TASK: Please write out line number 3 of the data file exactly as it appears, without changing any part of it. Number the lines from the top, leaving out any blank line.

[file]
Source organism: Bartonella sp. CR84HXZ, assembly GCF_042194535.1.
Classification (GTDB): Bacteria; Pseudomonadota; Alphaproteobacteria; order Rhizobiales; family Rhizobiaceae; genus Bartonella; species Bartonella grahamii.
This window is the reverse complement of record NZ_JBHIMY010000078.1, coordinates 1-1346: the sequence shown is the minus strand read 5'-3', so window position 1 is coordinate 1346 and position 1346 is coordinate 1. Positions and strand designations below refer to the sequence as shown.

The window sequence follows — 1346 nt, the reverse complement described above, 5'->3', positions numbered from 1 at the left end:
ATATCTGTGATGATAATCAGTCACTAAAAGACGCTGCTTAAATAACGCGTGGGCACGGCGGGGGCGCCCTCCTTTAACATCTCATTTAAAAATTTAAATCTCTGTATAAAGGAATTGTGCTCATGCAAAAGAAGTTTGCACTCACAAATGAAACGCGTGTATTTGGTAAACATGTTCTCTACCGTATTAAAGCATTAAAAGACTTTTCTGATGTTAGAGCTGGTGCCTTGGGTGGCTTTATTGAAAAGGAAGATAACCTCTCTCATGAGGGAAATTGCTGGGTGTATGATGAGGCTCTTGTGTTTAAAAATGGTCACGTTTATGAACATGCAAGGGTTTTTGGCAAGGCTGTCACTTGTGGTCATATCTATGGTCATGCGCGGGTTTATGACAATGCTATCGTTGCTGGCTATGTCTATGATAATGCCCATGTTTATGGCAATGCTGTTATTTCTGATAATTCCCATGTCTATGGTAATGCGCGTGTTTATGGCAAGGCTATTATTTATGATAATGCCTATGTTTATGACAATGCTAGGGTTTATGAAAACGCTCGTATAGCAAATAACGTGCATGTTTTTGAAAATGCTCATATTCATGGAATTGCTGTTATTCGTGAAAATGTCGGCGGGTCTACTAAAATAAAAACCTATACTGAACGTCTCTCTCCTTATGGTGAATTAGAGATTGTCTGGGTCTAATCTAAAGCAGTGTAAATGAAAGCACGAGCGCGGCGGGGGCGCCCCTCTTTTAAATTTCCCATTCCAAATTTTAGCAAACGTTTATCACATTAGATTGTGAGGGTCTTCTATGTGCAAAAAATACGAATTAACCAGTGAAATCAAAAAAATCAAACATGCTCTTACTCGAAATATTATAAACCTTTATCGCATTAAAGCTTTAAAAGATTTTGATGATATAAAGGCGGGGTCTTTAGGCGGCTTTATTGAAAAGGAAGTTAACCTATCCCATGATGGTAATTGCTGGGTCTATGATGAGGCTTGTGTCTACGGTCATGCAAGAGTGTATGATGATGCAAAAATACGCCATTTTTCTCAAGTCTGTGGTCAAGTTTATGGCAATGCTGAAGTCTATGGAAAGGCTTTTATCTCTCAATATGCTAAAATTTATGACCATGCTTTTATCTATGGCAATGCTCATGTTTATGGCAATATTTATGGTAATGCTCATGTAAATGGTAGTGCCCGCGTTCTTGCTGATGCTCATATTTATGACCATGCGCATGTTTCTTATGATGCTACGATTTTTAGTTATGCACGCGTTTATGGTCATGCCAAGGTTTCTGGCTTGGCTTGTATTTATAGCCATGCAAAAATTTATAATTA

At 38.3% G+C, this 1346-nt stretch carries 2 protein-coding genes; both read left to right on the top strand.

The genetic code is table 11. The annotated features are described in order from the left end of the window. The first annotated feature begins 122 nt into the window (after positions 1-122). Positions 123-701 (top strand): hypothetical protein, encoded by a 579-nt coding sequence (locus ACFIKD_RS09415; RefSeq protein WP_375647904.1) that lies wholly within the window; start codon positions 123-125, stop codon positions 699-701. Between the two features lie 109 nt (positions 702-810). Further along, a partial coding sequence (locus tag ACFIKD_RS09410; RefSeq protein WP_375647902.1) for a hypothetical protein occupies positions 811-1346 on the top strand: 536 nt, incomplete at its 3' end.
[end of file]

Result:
This window is the reverse complement of record NZ_JBHIMY010000078.1, coordinates 1-1346: the sequence shown is the minus strand read 5'-3', so window position 1 is coordinate 1346 and position 1346 is coordinate 1. Positions and strand designations below refer to the sequence as shown.